There is an increased need for physicians and allied scientists to bring basic scientific discoveries to patients, and to prove that these discoveries improve patient outcomes. Testing medications and devices in patients and development of biomarkers requires knowledge in regulatory affairs, clinical trial design, and relevant underlying scientific principles and techniques involved in discovery. This training grant will train physicias and allied scientists so that they can bring more scientific discoveries to patients and carefully document the safety, efficacy, and importance of the discoveries.

Agency
National Institute of Health (NIH)
Institute
National Institute of General Medical Sciences (NIGMS)
Type
Institutional National Research Service Award (T32)
Project #
5T32GM008440-17
Application #
8487413
Study Section
Special Emphasis Panel (ZGM1-BRT-5 (PD))
Program Officer
Cole, Alison E
Project Start
1995-07-01
Project End
2017-06-30
Budget Start
2013-07-01
Budget End
2014-06-30
Support Year
17
Fiscal Year
2013
Total Cost
$190,570
Indirect Cost
$13,876
Name
University of California San Francisco
Department
Anesthesiology
Type
Schools of Medicine
DUNS #
094878337
City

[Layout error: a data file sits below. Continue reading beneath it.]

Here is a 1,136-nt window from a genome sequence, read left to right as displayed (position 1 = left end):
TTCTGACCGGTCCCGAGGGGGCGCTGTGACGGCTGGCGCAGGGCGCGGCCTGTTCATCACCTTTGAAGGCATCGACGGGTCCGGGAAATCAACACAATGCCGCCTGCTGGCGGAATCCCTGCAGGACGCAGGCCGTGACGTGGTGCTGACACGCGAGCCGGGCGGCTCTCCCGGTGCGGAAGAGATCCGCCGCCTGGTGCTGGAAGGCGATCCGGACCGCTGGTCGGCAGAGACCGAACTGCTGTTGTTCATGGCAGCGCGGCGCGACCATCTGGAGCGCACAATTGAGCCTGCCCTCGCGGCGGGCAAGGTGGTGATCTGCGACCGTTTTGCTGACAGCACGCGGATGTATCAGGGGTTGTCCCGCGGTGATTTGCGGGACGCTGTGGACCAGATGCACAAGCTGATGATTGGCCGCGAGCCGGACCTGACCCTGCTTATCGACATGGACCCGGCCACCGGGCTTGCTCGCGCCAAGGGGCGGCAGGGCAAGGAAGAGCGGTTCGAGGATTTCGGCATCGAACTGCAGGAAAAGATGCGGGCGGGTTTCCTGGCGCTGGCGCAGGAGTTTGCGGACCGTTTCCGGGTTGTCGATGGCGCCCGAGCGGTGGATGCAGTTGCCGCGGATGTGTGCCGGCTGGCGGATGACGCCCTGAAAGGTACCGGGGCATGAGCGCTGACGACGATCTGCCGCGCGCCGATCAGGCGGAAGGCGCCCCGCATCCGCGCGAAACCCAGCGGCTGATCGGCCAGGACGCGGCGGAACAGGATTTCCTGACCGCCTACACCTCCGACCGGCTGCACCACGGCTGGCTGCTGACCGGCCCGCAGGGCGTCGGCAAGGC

San Francisco
State
CA
Country
United States
Zip Code
94143
Catapano, Joshua Stephen; John Hawryluk, Gregory William; Whetstone, William et al. (2016) Higher Mean Arterial Pressure Values Correlate with Neurologic Improvement in Patients with Initially Complete Spinal Cord Injuries. World Neurosurg 96:72-79
Hawryluk, Gregory; Whetstone, William; Saigal, Rajiv et al. (2015) Mean Arterial Blood Pressure Correlates with Neurological Recovery after Human Spinal Cord Injury: Analysis of High Frequency Physiologic Data. J Neurotrauma 32:1958-67
Yang, Shun-Tai; Rodriguez-Hernandez, Ana; Walker, Espen J et al. (2015) Adult mouse venous hypertension model: common carotid artery to external jugular vein anastomosis. J Vis Exp :50472
Galli, Lisa M; Munji, Roeben N; Chapman, Susan C et al. (2014) Frizzled10 mediates WNT1 and WNT3A signaling in the dorsal spinal cord of the developing chick embryo. Dev Dyn 243:833-43
Chen, Wanqiu; Young, William L; Su, Hua (2014) Induction of brain arteriovenous malformation in the adult mouse. Methods Mol Biol 1135:309-16
Chen, Wanqiu; Sun, Zhengda; Han, Zhenying et al. (2014) De novo cerebrovascular malformation in the adult mouse after endothelial Alk1 deletion and angiogenic stimulation. Stroke 45:900-2
Chen, Wanqiu; Choi, Eun-Jung; McDougall, Cameron M et al. (2014) Brain arteriovenous malformation modeling, pathogenesis, and novel therapeutic targets. Transl Stroke Res 5:316-29
Kurien, Philip A; Chong, S Y Christin; Ptacek, Louis J et al. (2013) Sick and tired: how molecular regulators of human sleep schedules and duration impact immune function. Curr Opin Neurobiol 23:873-9
Chen, Wanqiu; Guo, Yi; Walker, Espen J et al. (2013) Reduced mural cell coverage and impaired vessel integrity after angiogenic stimulation in the Alk1-deficient brain. Arterioscler Thromb Vasc Biol 33:305-10
Roux, Jérémie; McNicholas, Carmel M; Carles, Michel et al. (2013) IL-8 inhibits cAMP-stimulated alveolar epithelial fluid transport via a GRK2/PI3K-dependent mechanism. FASEB J 27:1095-106

Showing the most recent 10 out of 32 publications